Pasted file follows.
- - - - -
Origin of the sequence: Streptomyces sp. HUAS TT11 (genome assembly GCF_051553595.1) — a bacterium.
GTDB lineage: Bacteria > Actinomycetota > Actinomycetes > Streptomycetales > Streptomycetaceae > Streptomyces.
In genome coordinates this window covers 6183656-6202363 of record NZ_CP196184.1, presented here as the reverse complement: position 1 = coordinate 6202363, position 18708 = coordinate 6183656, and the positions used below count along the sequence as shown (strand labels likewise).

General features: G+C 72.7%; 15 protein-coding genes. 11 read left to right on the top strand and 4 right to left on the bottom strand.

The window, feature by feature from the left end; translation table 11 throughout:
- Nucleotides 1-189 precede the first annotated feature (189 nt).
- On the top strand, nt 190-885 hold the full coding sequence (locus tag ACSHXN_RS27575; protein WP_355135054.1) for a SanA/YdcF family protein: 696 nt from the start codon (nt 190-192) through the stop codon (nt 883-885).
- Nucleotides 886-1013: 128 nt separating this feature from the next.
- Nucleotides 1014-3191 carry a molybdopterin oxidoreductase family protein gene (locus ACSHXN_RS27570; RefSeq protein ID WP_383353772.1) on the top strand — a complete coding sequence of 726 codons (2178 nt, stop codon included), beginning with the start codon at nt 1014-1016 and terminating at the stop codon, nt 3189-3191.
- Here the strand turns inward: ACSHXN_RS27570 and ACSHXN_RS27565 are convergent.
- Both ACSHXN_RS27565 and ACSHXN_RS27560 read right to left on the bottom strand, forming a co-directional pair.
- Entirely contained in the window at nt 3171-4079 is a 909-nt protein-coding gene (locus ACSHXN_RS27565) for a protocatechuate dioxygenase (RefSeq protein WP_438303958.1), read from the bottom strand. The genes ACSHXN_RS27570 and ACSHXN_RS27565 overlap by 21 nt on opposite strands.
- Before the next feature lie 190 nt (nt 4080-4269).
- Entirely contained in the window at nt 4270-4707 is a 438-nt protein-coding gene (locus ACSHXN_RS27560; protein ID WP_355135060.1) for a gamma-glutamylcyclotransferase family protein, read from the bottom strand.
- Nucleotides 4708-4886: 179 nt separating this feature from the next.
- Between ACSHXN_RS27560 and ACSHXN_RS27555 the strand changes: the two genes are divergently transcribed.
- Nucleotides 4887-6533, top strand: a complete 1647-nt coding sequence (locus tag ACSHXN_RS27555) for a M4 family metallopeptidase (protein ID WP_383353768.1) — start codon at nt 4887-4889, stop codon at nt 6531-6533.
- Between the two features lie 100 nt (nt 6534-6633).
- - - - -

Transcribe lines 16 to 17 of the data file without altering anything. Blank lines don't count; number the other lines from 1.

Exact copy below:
- Between ACSHXN_RS27560 and ACSHXN_RS27555 the strand changes: the two genes are divergently transcribed.
- Nucleotides 4887-6533, top strand: a complete 1647-nt coding sequence (locus tag ACSHXN_RS27555) for a M4 family metallopeptidase (protein ID WP_383353768.1) — start codon at nt 4887-4889, stop codon at nt 6531-6533.